Linked by Thom Holwerda on Mon 22nd Nov 2010 19:53 UTC
Novell and Ximian We were well aware that Novell had put itself on the market, coyly winking at passers-by, displaying its... Assets. VMware was a contender, but things have played out entirely different: Novell has been bought by Attachmate Corp., with a Microsoft-led consortium buying unspecified intellectual property from Novell.
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RE[12]: rms was right- as usual
by silix on Fri 26th Nov 2010 02:32 UTC in reply to "RE[11]: rms was right- as usual"
silix
Member since:
2006-03-01

I'm sorry that I assumed people on an OS-dedicated site would have enough of a grasp of reality to understand that software patents MAKE NO SENSE.
suppose you are a developer working on a certain application and putting time (thus, money) into the study of a novel algorithm to maximise its efficiency - say, eg, a new data compression algorithm, possibly based on wavelets
suppose your application (at least the first releases) isn't exactly polished, since you being more of a researcher than an interface designer, cared more about the algorithm itself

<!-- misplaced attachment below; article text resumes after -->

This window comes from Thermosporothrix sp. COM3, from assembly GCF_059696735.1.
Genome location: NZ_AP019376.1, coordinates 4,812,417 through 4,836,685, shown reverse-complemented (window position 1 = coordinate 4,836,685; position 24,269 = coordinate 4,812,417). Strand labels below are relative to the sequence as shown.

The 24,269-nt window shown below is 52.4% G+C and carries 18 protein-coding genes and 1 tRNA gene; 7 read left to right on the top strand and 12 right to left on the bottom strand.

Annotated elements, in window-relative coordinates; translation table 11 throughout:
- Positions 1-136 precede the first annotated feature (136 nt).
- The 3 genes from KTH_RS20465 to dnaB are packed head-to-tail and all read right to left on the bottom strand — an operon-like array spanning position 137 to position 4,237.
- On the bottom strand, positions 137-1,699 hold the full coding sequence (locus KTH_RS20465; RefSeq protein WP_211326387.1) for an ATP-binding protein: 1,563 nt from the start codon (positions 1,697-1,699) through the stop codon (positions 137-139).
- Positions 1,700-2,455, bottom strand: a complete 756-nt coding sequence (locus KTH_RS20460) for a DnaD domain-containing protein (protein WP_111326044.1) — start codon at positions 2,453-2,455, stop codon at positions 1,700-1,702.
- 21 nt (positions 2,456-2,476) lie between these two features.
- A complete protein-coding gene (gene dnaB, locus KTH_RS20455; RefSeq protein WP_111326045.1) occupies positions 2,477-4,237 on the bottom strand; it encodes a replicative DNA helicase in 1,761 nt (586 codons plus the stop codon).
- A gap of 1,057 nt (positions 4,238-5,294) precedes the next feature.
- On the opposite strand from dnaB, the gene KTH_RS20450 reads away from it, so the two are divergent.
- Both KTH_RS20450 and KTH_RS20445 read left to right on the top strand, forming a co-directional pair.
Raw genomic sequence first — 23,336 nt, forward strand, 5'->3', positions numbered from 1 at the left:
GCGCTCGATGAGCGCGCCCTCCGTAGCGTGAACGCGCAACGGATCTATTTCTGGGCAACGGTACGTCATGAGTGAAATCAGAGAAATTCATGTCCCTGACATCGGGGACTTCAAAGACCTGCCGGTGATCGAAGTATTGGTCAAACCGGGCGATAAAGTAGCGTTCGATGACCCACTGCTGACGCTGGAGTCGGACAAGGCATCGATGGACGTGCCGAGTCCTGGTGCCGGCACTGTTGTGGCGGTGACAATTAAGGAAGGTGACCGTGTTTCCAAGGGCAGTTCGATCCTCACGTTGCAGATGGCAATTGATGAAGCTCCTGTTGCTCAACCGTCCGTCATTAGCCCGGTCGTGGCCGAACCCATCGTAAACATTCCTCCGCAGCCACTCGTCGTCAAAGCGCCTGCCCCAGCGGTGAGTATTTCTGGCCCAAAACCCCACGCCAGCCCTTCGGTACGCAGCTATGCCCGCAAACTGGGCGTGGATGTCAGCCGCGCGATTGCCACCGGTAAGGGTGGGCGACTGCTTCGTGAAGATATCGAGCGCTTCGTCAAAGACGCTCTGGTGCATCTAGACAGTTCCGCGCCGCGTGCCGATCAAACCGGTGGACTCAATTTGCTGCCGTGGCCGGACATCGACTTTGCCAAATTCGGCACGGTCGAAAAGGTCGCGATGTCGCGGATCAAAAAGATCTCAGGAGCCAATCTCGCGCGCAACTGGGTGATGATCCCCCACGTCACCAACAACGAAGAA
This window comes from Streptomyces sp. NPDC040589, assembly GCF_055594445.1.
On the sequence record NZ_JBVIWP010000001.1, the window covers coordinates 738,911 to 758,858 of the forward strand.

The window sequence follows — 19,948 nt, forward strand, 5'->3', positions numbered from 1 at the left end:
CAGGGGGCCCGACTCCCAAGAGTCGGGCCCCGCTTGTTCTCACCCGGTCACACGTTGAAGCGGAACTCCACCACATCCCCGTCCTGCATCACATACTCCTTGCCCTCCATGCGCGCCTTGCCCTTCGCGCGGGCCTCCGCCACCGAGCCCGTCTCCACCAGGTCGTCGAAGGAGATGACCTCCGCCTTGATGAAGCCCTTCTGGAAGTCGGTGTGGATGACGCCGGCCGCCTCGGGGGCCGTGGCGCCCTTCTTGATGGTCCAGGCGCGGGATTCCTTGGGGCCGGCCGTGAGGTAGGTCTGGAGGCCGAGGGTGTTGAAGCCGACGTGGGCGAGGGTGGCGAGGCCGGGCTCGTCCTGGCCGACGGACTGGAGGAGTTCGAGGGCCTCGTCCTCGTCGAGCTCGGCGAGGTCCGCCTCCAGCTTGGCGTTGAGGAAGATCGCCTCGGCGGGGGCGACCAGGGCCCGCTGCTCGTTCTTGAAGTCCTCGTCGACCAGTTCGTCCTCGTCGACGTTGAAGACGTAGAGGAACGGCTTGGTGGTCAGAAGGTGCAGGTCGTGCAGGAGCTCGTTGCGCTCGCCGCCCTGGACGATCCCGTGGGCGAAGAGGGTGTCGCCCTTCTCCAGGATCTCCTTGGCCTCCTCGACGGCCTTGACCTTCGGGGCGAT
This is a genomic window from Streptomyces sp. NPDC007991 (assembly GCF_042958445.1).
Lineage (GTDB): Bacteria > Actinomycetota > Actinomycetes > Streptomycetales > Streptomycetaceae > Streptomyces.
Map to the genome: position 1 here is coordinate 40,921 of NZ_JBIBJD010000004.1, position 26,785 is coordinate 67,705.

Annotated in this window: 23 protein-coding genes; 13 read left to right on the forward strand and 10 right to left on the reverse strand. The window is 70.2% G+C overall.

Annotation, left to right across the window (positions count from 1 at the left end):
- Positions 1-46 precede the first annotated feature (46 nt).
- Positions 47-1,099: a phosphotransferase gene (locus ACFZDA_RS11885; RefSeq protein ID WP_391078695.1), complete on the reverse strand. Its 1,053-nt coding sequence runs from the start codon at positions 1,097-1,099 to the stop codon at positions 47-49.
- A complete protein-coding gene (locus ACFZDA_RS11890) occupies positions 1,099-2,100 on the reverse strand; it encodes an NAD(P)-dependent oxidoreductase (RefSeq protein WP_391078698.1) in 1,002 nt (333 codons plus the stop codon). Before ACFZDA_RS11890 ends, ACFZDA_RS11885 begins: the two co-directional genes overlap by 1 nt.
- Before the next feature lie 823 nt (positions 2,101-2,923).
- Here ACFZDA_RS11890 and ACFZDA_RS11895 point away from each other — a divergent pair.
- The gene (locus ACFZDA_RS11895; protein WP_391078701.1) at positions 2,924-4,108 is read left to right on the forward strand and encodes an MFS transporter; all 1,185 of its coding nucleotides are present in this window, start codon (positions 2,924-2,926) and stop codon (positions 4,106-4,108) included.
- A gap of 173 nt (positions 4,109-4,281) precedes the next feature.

now, wavelets being what they are, mostly any decent coder should be able to quickly enough reimplement your very same compression mechanism (and then add a shiny gui) after desuming it from your implementation
thus avoiding to spend on analysis and research the time and effort it took you to come up with the algorithm in the first instance
thus outcompeting you and your data compression application with an unfair advantage

sw patents don't make sense only in those fields where the rate of actual innovation is lowest
if you are a programmer/sw house working on actually innovative stuff and not some rehash of that from university /CS classes and books (ie what some call "public domain horizontal knowledge"), innovation you produce is an asset in itself
then, sw patents DO make sense...

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